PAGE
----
Again, it can’t be all positive, as you know by now. The Poco F1 is constrained that it can’t playback HD streaming from sources like Amazon Prime and Netflix. It doesn’t come with support for Widevine L1 DRM that is necessary for playing contact that is 720p or higher. It does come with support for Widevine L3, which is necessary to playback SD content.

Superb battery backup

The 4,000 mAh battery inside the Poco F1 means that this smartphone easily lasts for a day, if not more. On most days, I have enough battery for the smartphone to last into the morning on the second day.

Camera

My favourite smartphone of the year so far, the Nokia 7 Plus, has a more-than-capable camera. At Rs 25,999 (launch price), it provided pictures with great detailing and accurate colours. I can safely say that the Poco F1 has equalled it. In well-lit conditions, the colours are vibrant and there is a good amount of details in the photos. 

Both the front and rear cameras support the ever-so-popular ‘Portrait Mode’ and that is definitely a bonus. The 20-megapixel front camera also churned out some clear pictures. 

Where the camera falters is in the Portrait Mode. It lags behind the competition as the edge detection isn’t up to speed. Also, low-light photos didn’t come out as well as I expected them to. It focuses super fast in daylight conditions, but at nighttime, focusing is a struggle for the Poco F1. 

Compared to the Mi A2, and in good daylight conditions, the Poco F1’s camera surprised me. It produced some great shots. With its quick focus and nearly zero shutter, clicking photos is a breeze on the Poco F1. 

The downsides are that the photos tend to not look natural. The colours are a little more saturated and come out with a little more punch. Good for social media but further away from what is natural than photos from some competing smartphones.

Some other positives

The Poco F1 retains the 3.5mm audio jack that a lot of people still yearn for. There are dual SIM slots and Face Unlock that works in total darkness thanks to the infrared camera. There is also a rear-mounted fingerprint sensor that works insanely fast.

Poco, Poco and Poco

Let’s take a moment to talk about the Poco name. It’s unexciting and eerily similar to MamyPoko (anyone remembers the “MamyPoko Pants ads”?) 

Say Poco once. Now say it ten more times. Yeah, it doesn’t quite roll off the tongue. The name alone isn’t going to bring the brand to the top of the charts. Xiaomi could have spent a little more time in naming its sub-brand.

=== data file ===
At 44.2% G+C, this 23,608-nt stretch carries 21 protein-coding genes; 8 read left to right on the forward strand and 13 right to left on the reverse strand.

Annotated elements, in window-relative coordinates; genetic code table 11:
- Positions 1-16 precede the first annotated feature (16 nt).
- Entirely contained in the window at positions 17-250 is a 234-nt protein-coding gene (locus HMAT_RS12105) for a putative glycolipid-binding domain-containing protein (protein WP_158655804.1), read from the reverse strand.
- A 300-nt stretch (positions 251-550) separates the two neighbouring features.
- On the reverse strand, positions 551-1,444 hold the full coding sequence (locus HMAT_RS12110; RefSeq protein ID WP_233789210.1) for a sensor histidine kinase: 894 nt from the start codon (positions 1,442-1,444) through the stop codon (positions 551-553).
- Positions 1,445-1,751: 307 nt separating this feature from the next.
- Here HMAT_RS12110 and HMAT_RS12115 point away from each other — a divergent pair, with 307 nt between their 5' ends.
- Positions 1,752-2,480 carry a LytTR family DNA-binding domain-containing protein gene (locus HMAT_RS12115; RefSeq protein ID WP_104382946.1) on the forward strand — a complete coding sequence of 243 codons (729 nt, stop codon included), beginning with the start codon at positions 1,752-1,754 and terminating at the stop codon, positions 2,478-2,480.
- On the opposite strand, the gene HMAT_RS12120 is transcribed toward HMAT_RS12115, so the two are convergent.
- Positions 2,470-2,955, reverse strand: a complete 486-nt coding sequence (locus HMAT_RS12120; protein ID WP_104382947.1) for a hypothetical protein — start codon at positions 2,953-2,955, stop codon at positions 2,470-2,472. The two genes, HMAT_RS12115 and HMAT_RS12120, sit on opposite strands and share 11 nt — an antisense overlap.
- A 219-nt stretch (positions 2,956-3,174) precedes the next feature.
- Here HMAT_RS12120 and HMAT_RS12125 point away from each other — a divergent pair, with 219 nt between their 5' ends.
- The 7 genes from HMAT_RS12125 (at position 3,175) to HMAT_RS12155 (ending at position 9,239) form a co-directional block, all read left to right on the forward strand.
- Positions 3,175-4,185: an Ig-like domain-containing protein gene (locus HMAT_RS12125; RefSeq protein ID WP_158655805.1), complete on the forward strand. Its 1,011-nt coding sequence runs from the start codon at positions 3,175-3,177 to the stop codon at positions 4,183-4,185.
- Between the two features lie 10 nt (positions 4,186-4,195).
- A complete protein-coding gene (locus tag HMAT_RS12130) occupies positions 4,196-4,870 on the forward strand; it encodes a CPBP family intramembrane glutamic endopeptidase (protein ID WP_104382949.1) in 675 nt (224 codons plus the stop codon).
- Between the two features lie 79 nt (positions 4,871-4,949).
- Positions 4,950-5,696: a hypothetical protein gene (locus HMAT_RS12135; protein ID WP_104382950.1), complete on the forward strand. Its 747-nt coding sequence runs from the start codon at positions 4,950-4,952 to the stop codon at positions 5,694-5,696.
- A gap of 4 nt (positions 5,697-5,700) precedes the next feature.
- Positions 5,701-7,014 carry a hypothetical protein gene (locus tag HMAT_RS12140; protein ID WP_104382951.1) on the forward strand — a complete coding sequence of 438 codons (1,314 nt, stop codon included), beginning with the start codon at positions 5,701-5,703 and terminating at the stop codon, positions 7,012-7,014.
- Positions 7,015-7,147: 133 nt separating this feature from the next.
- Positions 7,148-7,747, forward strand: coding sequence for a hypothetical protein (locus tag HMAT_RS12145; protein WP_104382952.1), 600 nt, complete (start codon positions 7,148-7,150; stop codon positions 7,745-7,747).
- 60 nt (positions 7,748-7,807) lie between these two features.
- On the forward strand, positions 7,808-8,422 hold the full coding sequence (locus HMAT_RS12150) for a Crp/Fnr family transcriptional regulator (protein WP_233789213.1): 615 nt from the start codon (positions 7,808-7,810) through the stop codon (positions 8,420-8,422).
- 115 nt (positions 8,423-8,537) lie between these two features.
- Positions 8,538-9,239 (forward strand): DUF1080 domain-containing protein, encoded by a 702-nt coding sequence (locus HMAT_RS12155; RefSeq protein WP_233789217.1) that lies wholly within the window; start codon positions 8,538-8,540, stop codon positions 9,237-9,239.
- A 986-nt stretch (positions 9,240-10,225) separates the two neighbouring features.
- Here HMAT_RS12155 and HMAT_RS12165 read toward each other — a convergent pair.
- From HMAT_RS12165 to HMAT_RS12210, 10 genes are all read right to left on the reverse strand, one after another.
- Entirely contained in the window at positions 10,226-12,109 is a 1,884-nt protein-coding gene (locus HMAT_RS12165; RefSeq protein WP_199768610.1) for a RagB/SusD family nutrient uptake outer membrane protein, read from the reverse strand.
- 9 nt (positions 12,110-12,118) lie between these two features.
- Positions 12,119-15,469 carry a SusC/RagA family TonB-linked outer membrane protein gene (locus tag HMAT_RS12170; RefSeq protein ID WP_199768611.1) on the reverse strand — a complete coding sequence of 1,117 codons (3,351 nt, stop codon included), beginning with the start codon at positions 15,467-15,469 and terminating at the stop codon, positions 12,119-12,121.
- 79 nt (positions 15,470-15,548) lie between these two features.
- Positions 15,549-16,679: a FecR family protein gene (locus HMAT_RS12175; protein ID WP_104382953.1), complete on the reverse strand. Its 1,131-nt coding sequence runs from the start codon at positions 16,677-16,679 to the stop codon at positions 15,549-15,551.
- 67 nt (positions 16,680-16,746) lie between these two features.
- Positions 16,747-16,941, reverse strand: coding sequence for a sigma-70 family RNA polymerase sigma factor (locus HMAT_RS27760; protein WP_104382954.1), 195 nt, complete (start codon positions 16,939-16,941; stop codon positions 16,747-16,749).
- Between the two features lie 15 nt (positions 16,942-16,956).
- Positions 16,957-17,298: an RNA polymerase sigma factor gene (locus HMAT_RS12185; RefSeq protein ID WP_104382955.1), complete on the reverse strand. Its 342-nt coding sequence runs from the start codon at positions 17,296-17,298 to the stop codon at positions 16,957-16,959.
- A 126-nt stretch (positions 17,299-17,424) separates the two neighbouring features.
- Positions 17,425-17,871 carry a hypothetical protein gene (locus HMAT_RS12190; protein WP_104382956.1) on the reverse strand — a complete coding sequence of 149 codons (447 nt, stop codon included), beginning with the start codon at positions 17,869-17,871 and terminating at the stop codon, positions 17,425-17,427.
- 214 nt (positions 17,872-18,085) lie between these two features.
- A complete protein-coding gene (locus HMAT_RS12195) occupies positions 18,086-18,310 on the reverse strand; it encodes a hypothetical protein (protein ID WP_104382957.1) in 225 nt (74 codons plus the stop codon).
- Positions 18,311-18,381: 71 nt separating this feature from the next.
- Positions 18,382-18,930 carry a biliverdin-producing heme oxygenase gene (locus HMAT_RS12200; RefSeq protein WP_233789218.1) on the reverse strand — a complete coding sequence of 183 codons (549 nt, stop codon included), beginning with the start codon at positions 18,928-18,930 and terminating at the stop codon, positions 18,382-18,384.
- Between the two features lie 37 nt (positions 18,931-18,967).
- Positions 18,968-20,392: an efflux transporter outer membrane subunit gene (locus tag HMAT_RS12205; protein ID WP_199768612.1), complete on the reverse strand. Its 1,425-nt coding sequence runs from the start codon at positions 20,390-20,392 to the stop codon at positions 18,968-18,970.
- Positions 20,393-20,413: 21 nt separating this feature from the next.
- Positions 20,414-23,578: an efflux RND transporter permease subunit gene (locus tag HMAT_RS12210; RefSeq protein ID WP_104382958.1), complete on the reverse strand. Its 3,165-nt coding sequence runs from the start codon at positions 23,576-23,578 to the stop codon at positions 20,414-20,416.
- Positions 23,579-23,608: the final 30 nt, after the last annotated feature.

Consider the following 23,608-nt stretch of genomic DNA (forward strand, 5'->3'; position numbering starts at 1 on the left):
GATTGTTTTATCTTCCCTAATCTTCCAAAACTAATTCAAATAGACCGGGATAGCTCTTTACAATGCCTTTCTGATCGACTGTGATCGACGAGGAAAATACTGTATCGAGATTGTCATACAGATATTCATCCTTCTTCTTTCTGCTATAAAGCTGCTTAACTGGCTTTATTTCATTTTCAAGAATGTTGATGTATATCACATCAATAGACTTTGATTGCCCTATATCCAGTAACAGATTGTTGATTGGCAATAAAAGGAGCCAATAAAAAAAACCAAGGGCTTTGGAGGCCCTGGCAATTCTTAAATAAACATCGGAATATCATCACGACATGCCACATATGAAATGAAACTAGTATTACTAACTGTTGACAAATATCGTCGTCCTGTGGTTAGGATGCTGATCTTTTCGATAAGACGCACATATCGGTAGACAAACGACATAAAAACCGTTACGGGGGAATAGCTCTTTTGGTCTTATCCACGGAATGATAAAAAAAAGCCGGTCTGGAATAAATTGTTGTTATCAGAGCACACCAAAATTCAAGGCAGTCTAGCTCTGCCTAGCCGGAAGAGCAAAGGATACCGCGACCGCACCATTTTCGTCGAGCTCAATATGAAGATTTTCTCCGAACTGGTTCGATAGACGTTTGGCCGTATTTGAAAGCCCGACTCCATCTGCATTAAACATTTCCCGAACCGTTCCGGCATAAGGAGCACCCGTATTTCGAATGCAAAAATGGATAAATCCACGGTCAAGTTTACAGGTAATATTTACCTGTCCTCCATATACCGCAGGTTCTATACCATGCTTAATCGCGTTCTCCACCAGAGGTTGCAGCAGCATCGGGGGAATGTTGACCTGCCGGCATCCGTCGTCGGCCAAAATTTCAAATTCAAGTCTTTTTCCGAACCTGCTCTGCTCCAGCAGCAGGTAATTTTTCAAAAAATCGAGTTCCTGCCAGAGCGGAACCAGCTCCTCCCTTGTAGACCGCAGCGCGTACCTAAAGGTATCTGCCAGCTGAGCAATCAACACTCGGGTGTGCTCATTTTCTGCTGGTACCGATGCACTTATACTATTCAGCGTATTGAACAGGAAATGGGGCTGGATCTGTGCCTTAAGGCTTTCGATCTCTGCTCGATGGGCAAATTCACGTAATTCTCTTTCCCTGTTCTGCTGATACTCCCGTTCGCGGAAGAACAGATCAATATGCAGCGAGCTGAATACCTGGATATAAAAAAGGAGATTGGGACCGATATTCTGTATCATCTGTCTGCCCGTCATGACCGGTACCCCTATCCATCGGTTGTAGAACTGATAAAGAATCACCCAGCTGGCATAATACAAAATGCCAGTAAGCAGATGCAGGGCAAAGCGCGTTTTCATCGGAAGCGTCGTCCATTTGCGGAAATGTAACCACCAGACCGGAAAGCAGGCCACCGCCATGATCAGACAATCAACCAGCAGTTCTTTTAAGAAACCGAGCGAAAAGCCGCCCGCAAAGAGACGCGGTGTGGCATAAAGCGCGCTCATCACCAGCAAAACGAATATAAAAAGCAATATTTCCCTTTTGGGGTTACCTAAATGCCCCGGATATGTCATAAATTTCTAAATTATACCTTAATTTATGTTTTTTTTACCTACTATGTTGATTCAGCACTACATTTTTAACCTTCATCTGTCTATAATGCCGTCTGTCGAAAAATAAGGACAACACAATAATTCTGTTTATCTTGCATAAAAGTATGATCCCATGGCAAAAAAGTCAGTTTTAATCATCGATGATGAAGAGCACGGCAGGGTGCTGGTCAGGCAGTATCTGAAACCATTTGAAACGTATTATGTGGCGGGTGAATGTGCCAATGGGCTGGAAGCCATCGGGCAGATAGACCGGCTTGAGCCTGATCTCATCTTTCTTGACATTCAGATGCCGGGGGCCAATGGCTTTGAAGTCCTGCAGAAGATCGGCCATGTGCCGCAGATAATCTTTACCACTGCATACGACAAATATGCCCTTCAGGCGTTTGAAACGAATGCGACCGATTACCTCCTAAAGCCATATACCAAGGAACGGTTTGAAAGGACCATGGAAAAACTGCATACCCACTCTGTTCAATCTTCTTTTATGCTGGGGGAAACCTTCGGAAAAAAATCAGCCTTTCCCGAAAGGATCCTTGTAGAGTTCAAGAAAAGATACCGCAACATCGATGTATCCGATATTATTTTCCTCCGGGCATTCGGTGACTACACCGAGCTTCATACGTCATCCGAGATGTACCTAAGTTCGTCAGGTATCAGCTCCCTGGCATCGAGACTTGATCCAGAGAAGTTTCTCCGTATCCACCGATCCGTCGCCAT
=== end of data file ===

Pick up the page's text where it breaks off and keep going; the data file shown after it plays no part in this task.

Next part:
Should you buy

Yes, yes and yes. After having used the OnePlus 6, Asus Zenfone 5Z, Nokia 7 Plus, and other smartphones in the price range, it’s hard to justify the difference in pricing. Simply put, for the price Xiaomi launched the Poco F1 at, there isn’t any competition. 

To compete with Xiaomi, the competition will have to rethink their pricing going forward. It’ll have to be priced a lot more aggressively, and if not, Poco F1 is going to run away with the lions share of the market. 

One can call the Poco F1 the real all-rounder because that’s what it is. The Poco F1 isn’t premium, and that’s okay. The camera may be slightly worse than the OnePlus 6, Nokia 7 Plus and Asus Zenfone 5Z, and that’s also okay. The Poco F1 will just point to the price and laugh at its competition.

Dare I say it, but the Poco F1 brings so much to the table that it undercuts its cheaper Android One sibling, the Mi A2. Poco advertised speed and that’s what it delivers best. 

It will take a while for Poco to establish itself as a worthy brand, but until then, revel in the insane pricing unleashed upon the smartphone industry.

First published: 6 September 2018, 11:38 IST
 
Sahil Bhalla @IMSahilBhalla

Sahil is a correspondent at Catch. A gadget freak, he loves offering free tech support to family and friends. He studied at Sarah Lawrence College, New York and worked previously for Scroll. He selectively boycotts fast food chains, worries about Arsenal, and travels whenever and wherever he can. Sahil is an unapologetic foodie and a film aficionado.